Missouri Attorney General Chris Koster (D) advocated on Thursday for the creation of a state-run facility devoted to making chemicals used to carry out the death penalty by lethal injection, NBC News reported.
“In recent years, this cooperative arrangement has become so strained that continued use of lethal injection as the preferred execution method is currently being reconsidered in several states,” Koster said during remarks at the ar Association of Metropolitan St. Louis’ annual meeting. “The legislature should remove market-driven participants and pressures from the system and appropriate funds to establish a state-operated, DEA-licensed, laboratory to produce the execution chemicals in our state.”
Koster described the relationship between state officials, pharmaceutical companies willing to make chemicals for the lethal mix and medical professionals as an “uneasy cooperation.”
“Missouri should not be reliant on merchants whose identities must be shielded from public view or who can exercise unacceptable leverage over this profound state act,” he said.
The Associated Press reported that Missouri still purchases its injection chemicals from “compounding pharmacies,” while state law allows it to keep the ingredients a secret. The AP and four newspapers in the state have filed a lawsuit calling for officials to reveal the substances used in the lethal mix.
Koster is currently the leading Democratic Party candidate to run for the governor’s office in 2016 and has reportedly already raised more than $2 million for his campaign. His remarks come just over a week after the Supreme Court stayed the execution of Russell Bucklew in his state.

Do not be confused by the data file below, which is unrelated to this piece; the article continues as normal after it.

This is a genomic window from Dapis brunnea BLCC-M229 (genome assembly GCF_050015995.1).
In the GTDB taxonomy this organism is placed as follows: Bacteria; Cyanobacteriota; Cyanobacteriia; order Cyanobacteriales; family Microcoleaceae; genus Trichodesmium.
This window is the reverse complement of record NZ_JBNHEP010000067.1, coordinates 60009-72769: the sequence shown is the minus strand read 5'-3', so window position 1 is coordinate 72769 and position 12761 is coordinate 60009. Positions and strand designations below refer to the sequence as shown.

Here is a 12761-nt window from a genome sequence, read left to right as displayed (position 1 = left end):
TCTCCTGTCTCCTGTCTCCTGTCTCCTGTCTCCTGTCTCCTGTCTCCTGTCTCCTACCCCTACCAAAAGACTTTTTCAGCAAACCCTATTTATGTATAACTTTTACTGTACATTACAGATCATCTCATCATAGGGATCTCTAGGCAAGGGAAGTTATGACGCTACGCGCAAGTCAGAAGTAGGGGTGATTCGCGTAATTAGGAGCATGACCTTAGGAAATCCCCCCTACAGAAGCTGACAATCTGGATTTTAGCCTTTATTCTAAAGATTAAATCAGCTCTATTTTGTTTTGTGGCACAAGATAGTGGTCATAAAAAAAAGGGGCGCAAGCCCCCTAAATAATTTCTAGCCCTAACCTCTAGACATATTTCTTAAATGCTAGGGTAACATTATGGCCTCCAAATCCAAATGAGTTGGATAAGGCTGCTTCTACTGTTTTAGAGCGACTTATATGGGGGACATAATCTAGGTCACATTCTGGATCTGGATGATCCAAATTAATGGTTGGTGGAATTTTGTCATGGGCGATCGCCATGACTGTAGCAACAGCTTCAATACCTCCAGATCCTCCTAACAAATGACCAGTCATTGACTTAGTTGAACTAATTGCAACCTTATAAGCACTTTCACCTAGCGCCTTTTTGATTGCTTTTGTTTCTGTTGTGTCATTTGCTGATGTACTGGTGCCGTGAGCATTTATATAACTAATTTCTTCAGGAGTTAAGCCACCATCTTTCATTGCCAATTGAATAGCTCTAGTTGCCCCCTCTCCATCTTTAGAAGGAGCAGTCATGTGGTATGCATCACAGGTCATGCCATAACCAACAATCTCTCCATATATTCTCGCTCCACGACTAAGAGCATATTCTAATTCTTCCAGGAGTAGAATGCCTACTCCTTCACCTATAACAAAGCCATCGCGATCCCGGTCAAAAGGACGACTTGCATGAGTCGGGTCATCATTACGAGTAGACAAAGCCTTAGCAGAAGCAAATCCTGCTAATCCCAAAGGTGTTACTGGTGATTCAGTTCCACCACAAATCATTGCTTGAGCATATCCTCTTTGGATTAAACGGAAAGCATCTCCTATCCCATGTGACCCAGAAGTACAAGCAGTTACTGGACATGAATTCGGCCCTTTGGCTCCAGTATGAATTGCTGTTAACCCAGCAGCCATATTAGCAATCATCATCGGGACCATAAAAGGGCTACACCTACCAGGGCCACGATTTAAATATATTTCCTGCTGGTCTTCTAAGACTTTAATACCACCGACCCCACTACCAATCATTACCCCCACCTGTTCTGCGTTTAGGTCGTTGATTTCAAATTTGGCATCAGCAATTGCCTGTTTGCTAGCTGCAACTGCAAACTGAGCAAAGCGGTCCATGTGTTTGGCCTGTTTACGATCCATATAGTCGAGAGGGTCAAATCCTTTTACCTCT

Attorneys for Bucklew, who was sentenced to death on double-murder charges in 1996, argued that their client would suffer “hemorrhaging, suffocating, and excruciating pain” due to cavernous hemangioma, a medical condition that causes tumors and bleeding to his face.
In a separate ruling on May 19, a federal court determined that the state did not have to reveal what chemicals it wanted to use in the injection for Bucklew’s execution.
“The proposal for creating a state lab appears to be off the cuff and leaves many unanswered questions, including regulation of the lab, public oversight, even what protocol the state would be using,” Bucklew’s attorney, Cheryl Pilate, said regarding Koster’s proposal.
Several U.S. states have been forced to find new combinations for their injections in the face of dwindling supplies.
But the push to both use new lethal injecion ingredients and keep them a secret from prisoners and the public was brought into the public spotlight earlier this month after the execution of Oklahoma inmate Clayton Lockett went horribly awry, causing the process to last 43 minutes.
[Image via Chris Koster for Attorney General campaign official Facebook page]